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I've worked with people who got their certifications solely from a book. As Sue pointed out they could not deal with a real problem when confronted. As in, they couldn't get wet if they fell out of a boat. Many of these same people complained when SQL exams began to rely more heavily on simulations. The couldn't handle it because the only knew theory.

My SQL certifications are expired. I plan to pursue more. Why? For one thing my boss values it. But having been an Oracle DBA he knows the difference between a certification and the ability to function during crunch time...and so do I. In my eyes, and in his too, it is more about the discipline and dedication required to get through it. I think it speaks to character as much as knowledge.


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Post #1398343
Posted Wednesday, December 19, 2012 7:10 AM
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Over the 15 years I have worked in IT, I have not had an employer that values certification as anything more than a tool to get your foot in the door. When I got an MCSE+I in Windows NT 4, my employer barely acknowledged the accomplishment. When I tried to use that for the next job, the interviewers were more interested in my job experience. Since then, I have taken the classes for the new OS's or SQL Server versions, but not followed through with the certification process because out of all the IT people I have met, I only know one that was actually required to have certifications in the systems they worked with, so I don't see the value in putting the time and money into the testing process. My current employer encourages us to go through the certification process, but there is no reward for putting forth the time and effort to improve yourself for the company's benefit. If you are just out of high school and are looking for a quick way into an IT position, you can enroll in a course at the local technical college or business school, and get the certifications to get your start, because you will need the job experience to move up.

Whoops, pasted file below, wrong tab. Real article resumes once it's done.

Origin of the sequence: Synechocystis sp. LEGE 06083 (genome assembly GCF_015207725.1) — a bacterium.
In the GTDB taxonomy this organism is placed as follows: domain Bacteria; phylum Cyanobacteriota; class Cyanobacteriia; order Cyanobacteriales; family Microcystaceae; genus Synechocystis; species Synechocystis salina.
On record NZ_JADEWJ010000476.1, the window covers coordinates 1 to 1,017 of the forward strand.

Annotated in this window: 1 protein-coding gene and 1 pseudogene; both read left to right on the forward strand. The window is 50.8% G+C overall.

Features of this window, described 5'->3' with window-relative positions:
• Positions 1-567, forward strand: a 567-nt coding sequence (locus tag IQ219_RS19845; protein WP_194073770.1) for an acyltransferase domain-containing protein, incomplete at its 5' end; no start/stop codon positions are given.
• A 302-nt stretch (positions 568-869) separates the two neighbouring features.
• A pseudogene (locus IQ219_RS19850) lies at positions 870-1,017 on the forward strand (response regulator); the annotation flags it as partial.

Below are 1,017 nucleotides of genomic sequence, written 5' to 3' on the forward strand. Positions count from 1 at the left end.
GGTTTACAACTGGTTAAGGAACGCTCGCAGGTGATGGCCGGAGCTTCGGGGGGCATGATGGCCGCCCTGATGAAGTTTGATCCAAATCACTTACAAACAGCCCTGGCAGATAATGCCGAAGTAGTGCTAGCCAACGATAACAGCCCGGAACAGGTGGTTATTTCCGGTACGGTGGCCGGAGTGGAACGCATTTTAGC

Post #1398387
Posted Wednesday, December 19, 2012 7:23 AM


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I have said this before many times on this forum and it bears repeating once again. As long as "braindumps" are available to help memorize and pass these tests, then they are meaningless IMHO. People that already have the certifications and employees of Microsoft will obviously push them because they have a vested interest in doing so.

"Technology is a weird thing. It brings you great gifts with one hand, and it stabs you in the back with the other. ..."
Post #1398402
Posted Wednesday, December 19, 2012 7:38 AM


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Sean Redmond (12/19/2012)
I have found that the people most impressed by certification are recruiters, HR and management in general.


Sean,

Yes, those people usually are impressed by that. However, those are the very people that know very little, if anything, about the actual skillls needed to be an effective DBA on a daily basis. Most of the time they are just reading stuff off a Word document looking for certain "buzz" words.


"Technology is a weird thing. It brings you great gifts with one hand, and it stabs you in the back with the other. ..."
Post #1398412
Posted Wednesday, December 19, 2012 7:48 AM
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I got my opinion of certification when I once worked with a newly certified CCNA. We were work on a router when the CCNA guys says "wait while I hook up to the com port". We say you are already on the network just telnet to it. CCNA guys says "you can't telnet to a router".

LOL....

Mike
Post #1398419